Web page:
Monday, September 29, 2014

Ancestors of the A-10

RealClearDefense has an article about the two World War II aircraft - one German, one Soviet - that inspired the designers of the A-10. The tank-buster variant of the German Stuka dive bomber, the Ju-87G, and the Soviet's Sturmovik Il-2 ground attack plane were legends on the WW II eastern front. Both embodied specialized characteristics that were copied and improved upon in the A-10.

Sunday, September 28, 2014

Grown-Ups Wanted

Writing for his RedState blog, EricK Erickson senses a new mood in the country, a yearning for adults in government. He concludes:
The world has come undone. America needs grown-ups, not technocrats, to fix it.
As the name of his blog might suggest, Erickson believes this mood favors the GOP.

Saturday, September 27, 2014

Some Gender Gaps Okay

An article in New Republic talks about certain gender gaps that don't need closing, including bike riding and pot smoking. What comes to my mind are the gender gaps in things like violent crime, and murder in particular.

Should we encourage young women to do their share of murders or bank robberies? To get busy dealing drugs?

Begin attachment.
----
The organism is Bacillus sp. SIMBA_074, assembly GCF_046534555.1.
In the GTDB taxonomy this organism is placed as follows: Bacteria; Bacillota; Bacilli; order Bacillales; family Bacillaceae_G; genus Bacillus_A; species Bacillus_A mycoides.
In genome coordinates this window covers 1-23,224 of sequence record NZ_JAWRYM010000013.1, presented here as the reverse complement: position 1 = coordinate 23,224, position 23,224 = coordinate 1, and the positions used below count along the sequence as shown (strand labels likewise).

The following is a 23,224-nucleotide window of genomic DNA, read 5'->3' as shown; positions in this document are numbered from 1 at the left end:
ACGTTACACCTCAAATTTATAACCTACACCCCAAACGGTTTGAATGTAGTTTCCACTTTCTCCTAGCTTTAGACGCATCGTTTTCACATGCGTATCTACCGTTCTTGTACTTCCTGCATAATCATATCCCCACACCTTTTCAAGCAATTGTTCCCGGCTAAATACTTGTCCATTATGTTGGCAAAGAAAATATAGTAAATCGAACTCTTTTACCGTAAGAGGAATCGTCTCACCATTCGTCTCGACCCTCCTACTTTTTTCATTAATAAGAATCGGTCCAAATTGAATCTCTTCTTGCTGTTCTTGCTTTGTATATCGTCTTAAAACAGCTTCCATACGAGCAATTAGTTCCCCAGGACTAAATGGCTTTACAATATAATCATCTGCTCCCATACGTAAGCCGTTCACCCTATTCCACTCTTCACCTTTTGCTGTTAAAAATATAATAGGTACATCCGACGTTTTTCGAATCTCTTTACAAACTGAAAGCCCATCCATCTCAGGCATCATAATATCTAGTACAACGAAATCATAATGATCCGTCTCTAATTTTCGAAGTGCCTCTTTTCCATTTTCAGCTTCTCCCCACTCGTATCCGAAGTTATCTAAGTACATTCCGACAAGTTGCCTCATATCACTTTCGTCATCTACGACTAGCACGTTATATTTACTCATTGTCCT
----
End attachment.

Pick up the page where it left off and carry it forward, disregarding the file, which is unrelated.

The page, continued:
Should we encourage more young men to sell sex, to close a reverse gap? Maybe we need to embrace realism concerning gender differences, which do exist even if some wish they did not.

Friday, September 26, 2014

Travel Blogging En Route

Jackpot, NV: We got this far west and were held up by a mechanical malfunction - one of the RV's popouts got stuck in the "out" position. We did "meatball surgery" on it, got it slid in, and are trying to get it repaired in Twin Falls, ID, before continuing west. Fortunately our schedule isn't ironclad. More later....

Tuesday, September 23, 2014

Housekeeping Notice

COTTonLINE blog entries will be light over much of the next week. Like a circus, our household will be moving to winter quarters and taking our time in transit.

Political Humor Alert

Jennifer Rubin, who writes a column for The Washington Post, entitles her latest effort as follows:
Hillary Clinton, an empty (pant)suit?